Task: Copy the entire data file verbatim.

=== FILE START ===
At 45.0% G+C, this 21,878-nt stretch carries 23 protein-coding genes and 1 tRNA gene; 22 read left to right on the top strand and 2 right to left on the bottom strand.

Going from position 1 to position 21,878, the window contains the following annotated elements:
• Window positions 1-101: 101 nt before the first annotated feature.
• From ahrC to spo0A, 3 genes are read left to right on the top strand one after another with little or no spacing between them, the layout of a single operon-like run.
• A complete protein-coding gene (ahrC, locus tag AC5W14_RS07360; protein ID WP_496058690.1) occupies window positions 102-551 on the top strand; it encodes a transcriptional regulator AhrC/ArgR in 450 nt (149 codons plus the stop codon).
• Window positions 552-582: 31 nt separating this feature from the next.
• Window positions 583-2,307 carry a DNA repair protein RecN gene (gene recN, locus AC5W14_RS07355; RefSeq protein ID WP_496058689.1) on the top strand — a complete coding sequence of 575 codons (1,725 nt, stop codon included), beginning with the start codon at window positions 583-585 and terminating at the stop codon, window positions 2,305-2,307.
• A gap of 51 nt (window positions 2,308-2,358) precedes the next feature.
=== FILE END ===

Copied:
At 45.0% G+C, this 21,878-nt stretch carries 23 protein-coding genes and 1 tRNA gene; 22 read left to right on the top strand and 2 right to left on the bottom strand.

Going from position 1 to position 21,878, the window contains the following annotated elements:
• Window positions 1-101: 101 nt before the first annotated feature.
• From ahrC to spo0A, 3 genes are read left to right on the top strand one after another with little or no spacing between them, the layout of a single operon-like run.
• A complete protein-coding gene (ahrC, locus tag AC5W14_RS07360; protein ID WP_496058690.1) occupies window positions 102-551 on the top strand; it encodes a transcriptional regulator AhrC/ArgR in 450 nt (149 codons plus the stop codon).
• Window positions 552-582: 31 nt separating this feature from the next.
• Window positions 583-2,307 carry a DNA repair protein RecN gene (gene recN, locus AC5W14_RS07355; RefSeq protein ID WP_496058689.1) on the top strand — a complete coding sequence of 575 codons (1,725 nt, stop codon included), beginning with the start codon at window positions 583-585 and terminating at the stop codon, window positions 2,305-2,307.
• A gap of 51 nt (window positions 2,308-2,358) precedes the next feature.